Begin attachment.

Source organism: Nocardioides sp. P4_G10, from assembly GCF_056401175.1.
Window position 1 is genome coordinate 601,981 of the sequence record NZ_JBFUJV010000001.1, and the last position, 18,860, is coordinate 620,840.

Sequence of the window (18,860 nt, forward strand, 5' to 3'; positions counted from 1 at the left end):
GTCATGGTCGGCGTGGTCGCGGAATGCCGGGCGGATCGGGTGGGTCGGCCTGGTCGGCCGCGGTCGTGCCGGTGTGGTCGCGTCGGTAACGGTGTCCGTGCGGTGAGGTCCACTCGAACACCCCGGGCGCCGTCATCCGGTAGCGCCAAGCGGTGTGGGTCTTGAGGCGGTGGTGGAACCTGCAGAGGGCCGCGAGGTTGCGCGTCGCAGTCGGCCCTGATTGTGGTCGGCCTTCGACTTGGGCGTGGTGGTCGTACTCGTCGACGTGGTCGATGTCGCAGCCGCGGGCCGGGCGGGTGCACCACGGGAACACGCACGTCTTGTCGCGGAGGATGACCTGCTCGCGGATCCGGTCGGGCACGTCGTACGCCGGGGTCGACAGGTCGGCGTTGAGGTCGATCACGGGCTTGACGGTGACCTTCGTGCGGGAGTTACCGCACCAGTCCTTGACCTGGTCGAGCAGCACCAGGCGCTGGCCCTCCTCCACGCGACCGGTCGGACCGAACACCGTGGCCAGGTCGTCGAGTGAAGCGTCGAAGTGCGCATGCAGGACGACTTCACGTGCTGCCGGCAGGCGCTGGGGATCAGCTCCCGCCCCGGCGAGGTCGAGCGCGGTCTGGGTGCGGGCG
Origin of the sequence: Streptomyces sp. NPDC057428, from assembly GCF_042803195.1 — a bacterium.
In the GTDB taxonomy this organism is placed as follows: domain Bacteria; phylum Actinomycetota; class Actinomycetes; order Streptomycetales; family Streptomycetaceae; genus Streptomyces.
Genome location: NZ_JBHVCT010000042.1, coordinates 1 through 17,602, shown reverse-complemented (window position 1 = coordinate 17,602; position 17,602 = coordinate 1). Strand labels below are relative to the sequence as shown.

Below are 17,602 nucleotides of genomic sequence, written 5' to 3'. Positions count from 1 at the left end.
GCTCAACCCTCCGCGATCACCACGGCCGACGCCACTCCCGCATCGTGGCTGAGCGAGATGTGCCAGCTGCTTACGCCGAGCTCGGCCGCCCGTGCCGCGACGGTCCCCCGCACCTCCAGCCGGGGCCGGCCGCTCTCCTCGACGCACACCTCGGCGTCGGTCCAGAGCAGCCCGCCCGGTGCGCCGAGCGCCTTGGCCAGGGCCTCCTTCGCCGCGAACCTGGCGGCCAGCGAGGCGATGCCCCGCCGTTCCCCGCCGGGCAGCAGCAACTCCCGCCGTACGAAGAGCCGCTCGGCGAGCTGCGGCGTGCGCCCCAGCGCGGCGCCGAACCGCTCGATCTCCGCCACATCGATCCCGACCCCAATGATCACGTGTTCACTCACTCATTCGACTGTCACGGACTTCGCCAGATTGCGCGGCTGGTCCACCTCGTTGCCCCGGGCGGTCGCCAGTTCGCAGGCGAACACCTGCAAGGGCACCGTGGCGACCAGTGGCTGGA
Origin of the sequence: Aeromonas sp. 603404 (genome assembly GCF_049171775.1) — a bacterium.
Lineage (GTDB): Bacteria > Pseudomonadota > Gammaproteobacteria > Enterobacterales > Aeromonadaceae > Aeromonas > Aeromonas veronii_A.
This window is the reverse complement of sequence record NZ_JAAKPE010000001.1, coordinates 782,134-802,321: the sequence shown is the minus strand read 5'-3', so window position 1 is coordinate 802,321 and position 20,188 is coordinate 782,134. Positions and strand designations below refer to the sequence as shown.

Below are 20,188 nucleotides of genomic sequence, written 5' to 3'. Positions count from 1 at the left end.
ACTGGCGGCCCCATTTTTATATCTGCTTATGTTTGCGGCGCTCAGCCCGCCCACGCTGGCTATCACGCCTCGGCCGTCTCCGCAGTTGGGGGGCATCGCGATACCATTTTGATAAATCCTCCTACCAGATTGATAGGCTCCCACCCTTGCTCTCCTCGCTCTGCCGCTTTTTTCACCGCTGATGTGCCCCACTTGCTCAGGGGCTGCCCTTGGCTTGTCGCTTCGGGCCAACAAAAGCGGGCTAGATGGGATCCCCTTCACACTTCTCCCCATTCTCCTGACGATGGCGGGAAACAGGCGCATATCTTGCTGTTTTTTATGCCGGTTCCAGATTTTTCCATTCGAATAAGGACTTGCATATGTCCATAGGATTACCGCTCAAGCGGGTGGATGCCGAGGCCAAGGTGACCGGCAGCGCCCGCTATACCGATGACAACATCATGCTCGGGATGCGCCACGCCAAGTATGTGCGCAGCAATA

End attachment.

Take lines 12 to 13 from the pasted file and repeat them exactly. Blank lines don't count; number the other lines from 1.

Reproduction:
This window is the reverse complement of sequence record NZ_JAAKPE010000001.1, coordinates 782,134-802,321: the sequence shown is the minus strand read 5'-3', so window position 1 is coordinate 802,321 and position 20,188 is coordinate 782,134. Positions and strand designations below refer to the sequence as shown.

Below are 20,188 nucleotides of genomic sequence, written 5' to 3'. Positions count from 1 at the left end.